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Professor Frank H. Wu was named President of Queens College, City University of New York (CUNY), in 2020. Prior to then, he served as Chancellor & Dean, and then William L. Prosser Distinguished Professor at University of California Hastings College of the Law in San Francisco. He was a member of the faculty at Howard University, the nation’s leading historically black college/university (HBCU), for a decade. He served as Dean of Wayne State University Law School in his hometown of Detroit, and he has taught in various roles at Michigan, Columbia, Stanford, Peking University School of Transnational Law, and Johns Hopkins. Professor Wu is the author of Yellow: Race in America Beyond Black and White. He blogged regularly for six years at Huffington Post, and his work has appeared in The New York Times, Washington Post, The Guardian, LA Times, Detroit Free Press, San Francisco Chronicle, Chronicle of Higher Education, and National Law Journal. Prior to his academic career, he held a clerkship with the late U.S. District Judge Frank J. Battisti in Cleveland and practiced law with the firm of Morrison & Foerster in San Francisco – while there, he devoted a quarter of his time to pro bono work on behalf of indigent clients. He received a B.A. from Johns Hopkins University and a J.D. with honors from the University of Michigan. (Remote)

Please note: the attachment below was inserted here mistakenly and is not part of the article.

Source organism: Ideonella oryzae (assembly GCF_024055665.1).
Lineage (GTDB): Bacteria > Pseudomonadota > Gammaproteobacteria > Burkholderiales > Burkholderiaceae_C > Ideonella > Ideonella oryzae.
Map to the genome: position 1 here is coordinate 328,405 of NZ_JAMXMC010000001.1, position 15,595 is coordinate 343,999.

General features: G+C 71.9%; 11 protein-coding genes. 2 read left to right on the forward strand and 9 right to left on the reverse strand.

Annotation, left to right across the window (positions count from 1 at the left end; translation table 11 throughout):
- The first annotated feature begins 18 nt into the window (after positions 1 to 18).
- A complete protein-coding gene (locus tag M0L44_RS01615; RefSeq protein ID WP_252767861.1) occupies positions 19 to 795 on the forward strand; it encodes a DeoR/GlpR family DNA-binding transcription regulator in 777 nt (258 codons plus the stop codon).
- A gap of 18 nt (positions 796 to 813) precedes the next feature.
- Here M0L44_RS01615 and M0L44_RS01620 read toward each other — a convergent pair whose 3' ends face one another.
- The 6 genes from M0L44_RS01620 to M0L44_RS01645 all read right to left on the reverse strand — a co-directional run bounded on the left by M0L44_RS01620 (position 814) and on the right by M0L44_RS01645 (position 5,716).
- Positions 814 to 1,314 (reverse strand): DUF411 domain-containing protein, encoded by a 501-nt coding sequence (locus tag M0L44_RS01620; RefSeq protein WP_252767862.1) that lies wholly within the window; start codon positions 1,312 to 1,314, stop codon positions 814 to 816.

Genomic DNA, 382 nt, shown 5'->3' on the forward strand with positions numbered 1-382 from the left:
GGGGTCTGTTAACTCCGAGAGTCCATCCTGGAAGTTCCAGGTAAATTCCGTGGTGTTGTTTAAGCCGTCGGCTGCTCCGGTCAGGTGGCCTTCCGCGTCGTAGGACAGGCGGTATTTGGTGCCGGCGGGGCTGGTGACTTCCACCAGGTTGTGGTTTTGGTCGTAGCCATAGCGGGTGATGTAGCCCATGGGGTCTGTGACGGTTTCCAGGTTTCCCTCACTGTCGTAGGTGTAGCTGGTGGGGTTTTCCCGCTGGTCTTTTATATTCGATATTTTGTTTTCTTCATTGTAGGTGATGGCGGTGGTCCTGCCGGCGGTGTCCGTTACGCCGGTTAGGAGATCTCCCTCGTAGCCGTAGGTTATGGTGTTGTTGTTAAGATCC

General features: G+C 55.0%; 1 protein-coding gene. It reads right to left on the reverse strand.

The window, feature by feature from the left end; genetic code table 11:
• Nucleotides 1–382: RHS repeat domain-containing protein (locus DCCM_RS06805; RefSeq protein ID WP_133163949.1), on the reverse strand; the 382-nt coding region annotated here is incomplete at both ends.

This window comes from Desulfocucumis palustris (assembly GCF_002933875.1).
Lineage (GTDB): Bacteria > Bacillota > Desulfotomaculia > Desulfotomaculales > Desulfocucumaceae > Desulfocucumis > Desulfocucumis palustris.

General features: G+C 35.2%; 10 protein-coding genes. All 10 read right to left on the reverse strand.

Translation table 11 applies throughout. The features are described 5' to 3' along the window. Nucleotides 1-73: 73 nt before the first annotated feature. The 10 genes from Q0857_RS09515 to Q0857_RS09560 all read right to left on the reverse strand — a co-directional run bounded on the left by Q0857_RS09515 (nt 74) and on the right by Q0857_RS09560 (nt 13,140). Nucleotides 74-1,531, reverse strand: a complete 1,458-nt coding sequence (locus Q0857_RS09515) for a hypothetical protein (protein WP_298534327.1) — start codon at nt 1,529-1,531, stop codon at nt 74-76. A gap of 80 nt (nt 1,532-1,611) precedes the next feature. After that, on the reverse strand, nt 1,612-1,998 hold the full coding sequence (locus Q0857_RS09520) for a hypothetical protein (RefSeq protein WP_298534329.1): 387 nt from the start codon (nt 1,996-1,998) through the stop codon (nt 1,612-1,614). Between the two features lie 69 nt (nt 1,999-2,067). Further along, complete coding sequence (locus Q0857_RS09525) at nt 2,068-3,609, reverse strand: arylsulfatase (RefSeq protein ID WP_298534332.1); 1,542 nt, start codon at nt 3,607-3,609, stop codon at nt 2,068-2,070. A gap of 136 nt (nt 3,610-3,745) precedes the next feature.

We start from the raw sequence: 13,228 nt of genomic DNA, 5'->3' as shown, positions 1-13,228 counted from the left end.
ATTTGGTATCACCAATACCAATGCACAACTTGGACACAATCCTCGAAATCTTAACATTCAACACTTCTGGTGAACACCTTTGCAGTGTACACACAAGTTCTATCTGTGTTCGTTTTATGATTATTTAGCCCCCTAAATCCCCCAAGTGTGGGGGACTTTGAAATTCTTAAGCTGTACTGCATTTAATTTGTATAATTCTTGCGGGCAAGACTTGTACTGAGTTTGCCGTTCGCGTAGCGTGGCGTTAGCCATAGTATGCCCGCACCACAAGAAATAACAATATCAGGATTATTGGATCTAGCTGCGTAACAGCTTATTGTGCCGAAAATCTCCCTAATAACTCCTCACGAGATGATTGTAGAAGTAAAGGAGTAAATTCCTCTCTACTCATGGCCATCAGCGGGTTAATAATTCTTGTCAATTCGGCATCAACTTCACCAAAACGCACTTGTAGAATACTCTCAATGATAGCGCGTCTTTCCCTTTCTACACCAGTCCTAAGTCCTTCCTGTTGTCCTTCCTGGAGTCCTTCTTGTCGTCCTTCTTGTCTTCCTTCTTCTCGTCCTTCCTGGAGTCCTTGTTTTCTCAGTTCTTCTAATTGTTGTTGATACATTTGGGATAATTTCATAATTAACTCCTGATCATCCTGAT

Professor David Zweig (Ph.D., The University of Michigan, 1983) is Professor Emeritus, Hong Kong University of Science and Technology. He is also Director of Transnational China Consulting Limited (HK). He was a Postdoctoral Fellow at Harvard in 1984-85. He has lived in Hong Kong since 1996. Dr. Zweig studied in Beijing in 1974-1976 and did field research in rural China in 1980-1981 and 1986. In 1991-92 and 1997, he carried out local field research on China’s “opening to the outside world.” Since 1991, he has travelled all over China surveying and interviewing returned academics, scientists, entrepreneurs and employees, as well as Chinese studying and working in Japan and the West. In June 2012, he gave Li Yuanchao, the head of the Organization Department of the Chinese Communist Party a critical evaluation of the CCP’s Thousand Talents Plan. He is the author or editor of ten books, including Internationalizing China: domestic interests and global linkages, China’s Brain Drain to the US, and Sino-U.S. Energy Triangles: Resource Diplomacy under Hegemony. He is a Contributing Writer to the South China Morning Post. His new report published by the Center for Strategic and International Studies (Washington, DC) is “America Challenges China’s National Talent Programs,” CSIS, No. 4, May 2020. He has two online classes registered with COURSERA, one on domestic Chinese politics and one on China and the World, where he has taught over 19,000 students.